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United States
The President
The Secretary
Ambassador Matthews
Ambassador Thompson
Mr. Bundy
Ambassador Bohlen
EUR--Mr. Kohler
Mr. Nitze
Mr. Salinger
D--Mr. Akalovsky (interpreting)

Mr. Khrushchev interjected that he fully understood this.

Even the Russian Revolution had produced convulsions, even intervention by other countries, the President continued. He then said that he wanted to explain what he meant by "miscalculation". In Washington, he has to attempt to make judgments of events, judgments which may be accurate or not; he made a misjudgment with regard to the Cuban situation. He has to attempt to make judgments as to what the USSR will do next, just as he is sure that Mr. Khrushchev has to make judgments as to the moves of the US. The President emphasized that the purpose of this meeting was to introduce greater precision in these judgments so that our two countries could survive this period of competition without endangering their national security.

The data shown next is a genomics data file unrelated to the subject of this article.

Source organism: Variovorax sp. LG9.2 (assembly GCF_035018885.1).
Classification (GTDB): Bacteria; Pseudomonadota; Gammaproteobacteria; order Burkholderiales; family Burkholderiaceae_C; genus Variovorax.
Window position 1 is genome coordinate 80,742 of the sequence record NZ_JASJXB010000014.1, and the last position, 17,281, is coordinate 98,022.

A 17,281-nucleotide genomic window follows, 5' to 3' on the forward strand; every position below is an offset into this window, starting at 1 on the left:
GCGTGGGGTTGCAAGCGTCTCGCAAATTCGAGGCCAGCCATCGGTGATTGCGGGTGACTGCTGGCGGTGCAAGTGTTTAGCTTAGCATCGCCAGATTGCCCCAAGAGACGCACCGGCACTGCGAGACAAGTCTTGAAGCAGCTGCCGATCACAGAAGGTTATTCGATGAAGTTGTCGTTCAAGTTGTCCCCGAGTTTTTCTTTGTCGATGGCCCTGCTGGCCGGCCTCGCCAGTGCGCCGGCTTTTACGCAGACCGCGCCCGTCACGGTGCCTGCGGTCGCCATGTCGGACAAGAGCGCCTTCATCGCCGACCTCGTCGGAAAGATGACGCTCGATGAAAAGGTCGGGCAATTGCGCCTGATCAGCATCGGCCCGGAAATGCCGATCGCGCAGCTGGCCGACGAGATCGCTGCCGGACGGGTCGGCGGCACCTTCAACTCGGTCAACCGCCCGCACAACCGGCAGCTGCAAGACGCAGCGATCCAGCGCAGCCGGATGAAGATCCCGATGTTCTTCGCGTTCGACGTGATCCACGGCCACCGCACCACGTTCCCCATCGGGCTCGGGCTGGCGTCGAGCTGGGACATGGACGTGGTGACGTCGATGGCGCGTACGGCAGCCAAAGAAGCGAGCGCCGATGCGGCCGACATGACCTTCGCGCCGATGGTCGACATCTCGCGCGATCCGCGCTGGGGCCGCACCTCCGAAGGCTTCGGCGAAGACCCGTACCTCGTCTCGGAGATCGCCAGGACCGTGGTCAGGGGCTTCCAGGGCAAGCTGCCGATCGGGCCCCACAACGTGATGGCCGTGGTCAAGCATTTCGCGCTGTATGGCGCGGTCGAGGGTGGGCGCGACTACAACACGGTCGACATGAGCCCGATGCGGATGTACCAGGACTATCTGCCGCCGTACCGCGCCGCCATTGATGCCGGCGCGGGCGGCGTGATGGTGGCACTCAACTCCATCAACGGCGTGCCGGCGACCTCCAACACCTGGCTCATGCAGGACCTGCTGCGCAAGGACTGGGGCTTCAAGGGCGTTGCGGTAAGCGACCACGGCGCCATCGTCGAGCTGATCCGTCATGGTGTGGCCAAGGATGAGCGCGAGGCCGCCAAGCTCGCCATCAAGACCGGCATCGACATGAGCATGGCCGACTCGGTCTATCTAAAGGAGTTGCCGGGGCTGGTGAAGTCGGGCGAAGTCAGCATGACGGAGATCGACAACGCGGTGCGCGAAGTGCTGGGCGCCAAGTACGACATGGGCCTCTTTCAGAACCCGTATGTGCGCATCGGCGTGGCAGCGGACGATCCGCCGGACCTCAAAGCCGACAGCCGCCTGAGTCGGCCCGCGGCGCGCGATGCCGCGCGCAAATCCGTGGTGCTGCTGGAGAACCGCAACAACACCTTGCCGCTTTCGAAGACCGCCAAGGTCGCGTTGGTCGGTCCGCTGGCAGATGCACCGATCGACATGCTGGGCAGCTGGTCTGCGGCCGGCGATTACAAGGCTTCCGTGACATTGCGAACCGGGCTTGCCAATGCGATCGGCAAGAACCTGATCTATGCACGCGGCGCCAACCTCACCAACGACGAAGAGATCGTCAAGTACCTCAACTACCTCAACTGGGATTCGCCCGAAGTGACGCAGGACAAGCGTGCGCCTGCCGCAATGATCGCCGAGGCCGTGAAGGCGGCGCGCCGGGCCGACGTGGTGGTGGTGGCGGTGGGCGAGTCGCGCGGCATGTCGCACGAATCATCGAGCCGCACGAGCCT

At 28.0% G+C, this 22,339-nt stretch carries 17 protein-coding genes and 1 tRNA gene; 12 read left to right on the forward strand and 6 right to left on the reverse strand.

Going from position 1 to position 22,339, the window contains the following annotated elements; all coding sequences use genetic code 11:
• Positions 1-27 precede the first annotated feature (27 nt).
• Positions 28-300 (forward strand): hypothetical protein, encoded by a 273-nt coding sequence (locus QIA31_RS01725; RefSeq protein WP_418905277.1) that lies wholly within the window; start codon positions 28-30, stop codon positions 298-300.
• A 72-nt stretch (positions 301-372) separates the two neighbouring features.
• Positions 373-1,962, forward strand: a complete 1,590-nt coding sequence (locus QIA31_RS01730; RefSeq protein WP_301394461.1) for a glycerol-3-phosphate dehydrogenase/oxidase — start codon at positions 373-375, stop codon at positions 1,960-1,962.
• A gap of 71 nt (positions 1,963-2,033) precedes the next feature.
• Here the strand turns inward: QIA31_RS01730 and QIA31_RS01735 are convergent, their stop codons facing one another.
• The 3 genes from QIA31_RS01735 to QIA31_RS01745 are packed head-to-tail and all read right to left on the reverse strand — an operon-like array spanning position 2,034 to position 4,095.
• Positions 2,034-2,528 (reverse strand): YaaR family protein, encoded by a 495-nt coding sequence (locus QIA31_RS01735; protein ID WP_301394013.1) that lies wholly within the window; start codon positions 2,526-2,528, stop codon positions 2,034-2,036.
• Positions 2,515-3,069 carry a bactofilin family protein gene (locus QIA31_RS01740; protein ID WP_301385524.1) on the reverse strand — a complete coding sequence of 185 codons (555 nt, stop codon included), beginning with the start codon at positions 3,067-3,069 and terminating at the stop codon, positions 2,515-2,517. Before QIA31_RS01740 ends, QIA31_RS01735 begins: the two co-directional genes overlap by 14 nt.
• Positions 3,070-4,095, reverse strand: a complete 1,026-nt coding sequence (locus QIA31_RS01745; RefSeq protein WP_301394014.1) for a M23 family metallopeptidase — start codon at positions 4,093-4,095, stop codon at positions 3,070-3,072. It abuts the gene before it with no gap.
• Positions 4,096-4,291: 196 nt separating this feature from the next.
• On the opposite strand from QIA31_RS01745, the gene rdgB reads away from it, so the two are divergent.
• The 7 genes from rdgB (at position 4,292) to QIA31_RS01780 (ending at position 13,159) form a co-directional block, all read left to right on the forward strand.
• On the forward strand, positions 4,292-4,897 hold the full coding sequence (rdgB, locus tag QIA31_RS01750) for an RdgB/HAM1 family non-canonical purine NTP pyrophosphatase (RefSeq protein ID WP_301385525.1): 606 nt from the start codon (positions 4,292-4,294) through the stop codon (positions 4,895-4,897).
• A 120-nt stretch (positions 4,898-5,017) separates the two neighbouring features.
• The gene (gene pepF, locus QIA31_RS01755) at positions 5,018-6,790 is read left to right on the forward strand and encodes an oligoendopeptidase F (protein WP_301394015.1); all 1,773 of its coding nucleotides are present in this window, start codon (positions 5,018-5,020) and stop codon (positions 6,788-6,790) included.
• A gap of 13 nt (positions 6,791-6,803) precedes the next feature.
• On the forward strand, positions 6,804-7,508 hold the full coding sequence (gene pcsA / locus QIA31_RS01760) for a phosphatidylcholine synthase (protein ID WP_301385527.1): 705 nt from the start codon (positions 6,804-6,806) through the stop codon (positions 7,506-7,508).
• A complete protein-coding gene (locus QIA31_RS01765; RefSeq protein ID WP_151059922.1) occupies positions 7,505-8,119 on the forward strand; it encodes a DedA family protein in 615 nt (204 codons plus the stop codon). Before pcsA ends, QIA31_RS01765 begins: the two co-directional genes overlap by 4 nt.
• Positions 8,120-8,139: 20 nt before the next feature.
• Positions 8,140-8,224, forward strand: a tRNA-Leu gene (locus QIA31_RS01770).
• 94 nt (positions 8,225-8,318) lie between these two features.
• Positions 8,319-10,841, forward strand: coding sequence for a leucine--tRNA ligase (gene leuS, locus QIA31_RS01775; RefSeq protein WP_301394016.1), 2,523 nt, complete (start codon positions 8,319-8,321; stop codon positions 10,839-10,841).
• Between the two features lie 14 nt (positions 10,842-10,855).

Mr. Khrushchev responded by saying that this was a good idea and that this was what he called demonstration of patience and understanding. However, judging by some of the President's statements, the Soviet Union understood the situation differently. The US believes that when people want to improve their lot, this is a machination by others. Mr. Khrushchev said that he liked the President's statement in his message to Congress to the effect that it was difficult to defend ideas not supporting better standards of living. However, the President drew the wrong conclusion. He believes that when people rise against tyrants, that is a result of Moscow's activities. This is not so. Failure by the US to understand this generates danger. The USSR does not foment revolution but the United States always looks for outside forces whenever certain upheavals occur. One example of USSR's determination not to interfere in internal affairs of other countries is Iran, an ally of the United States. The Soviet Union does not want a revolution there and does not do anything in that country to promote such a development. However, the people of the country are so poor that the country has become a volcano and changes are bound to occur sooner or later. The Shah will certainly be overthrown. By supporting the Shah, the United States generates adverse feelings toward the United States among the people of Iran and, conversely, favorable feelings toward the USSR. This, of course, is to the US's own disadvantage. The Soviet Union does not sympathize with dictators or tyranny. This is the crux of the matter. No agreement seems to be possible on this point, but this fact should be taken into account. Mr. Khrushchev reiterated that the President's views were correct but that he drew the wrong conclusion. Another example of this situation is Cuba. A mere handful of people, headed by Fidel Castro, overthrew the Batista regime because of its oppressive nature. During Castro's fight against Batista, US capitalist circles, as they are called in the USSR, supported Batista and this is why the anger of the Cuban people turned against the United States. The President's decision to launch a landing in Cuba only strengthened the revolutionary forces and Castro's own position, because the people of Cuba were afraid that they would get another Bastista and lose the achievements of the revolution. Castro is not a Communist but US policy can make him one. US policy is grist on the mill of Communists, because US actions prove that Communists are right. Mr. Khrushchev said that he himself had not been born a Communist and that it was capitalists who had made him a Communist. He continued by saying that the President's concept was a dangerous one. The President had said that the US had attacked Cuba because it was a threat to American security. Can six million people really be a threat to the mighty US? The United States has stated that it is free to act, but what about Turkey and Iran? These two countries are US followers, they march in its wake, and they have US bases and rockets. If the US believes that it is free to act, then what should the US do? The US has set a precedent for intervention in internal affairs of other countries. The USSR is stronger than Turkey and Iran, just as the US is stronger than Cuba. This situation may cause miscalculation, to use the President's term. Both sides should agree to rule out miscalculation. This is why, Mr. Khrushchev said, he was happy that the President had said that Cuba was a mistake.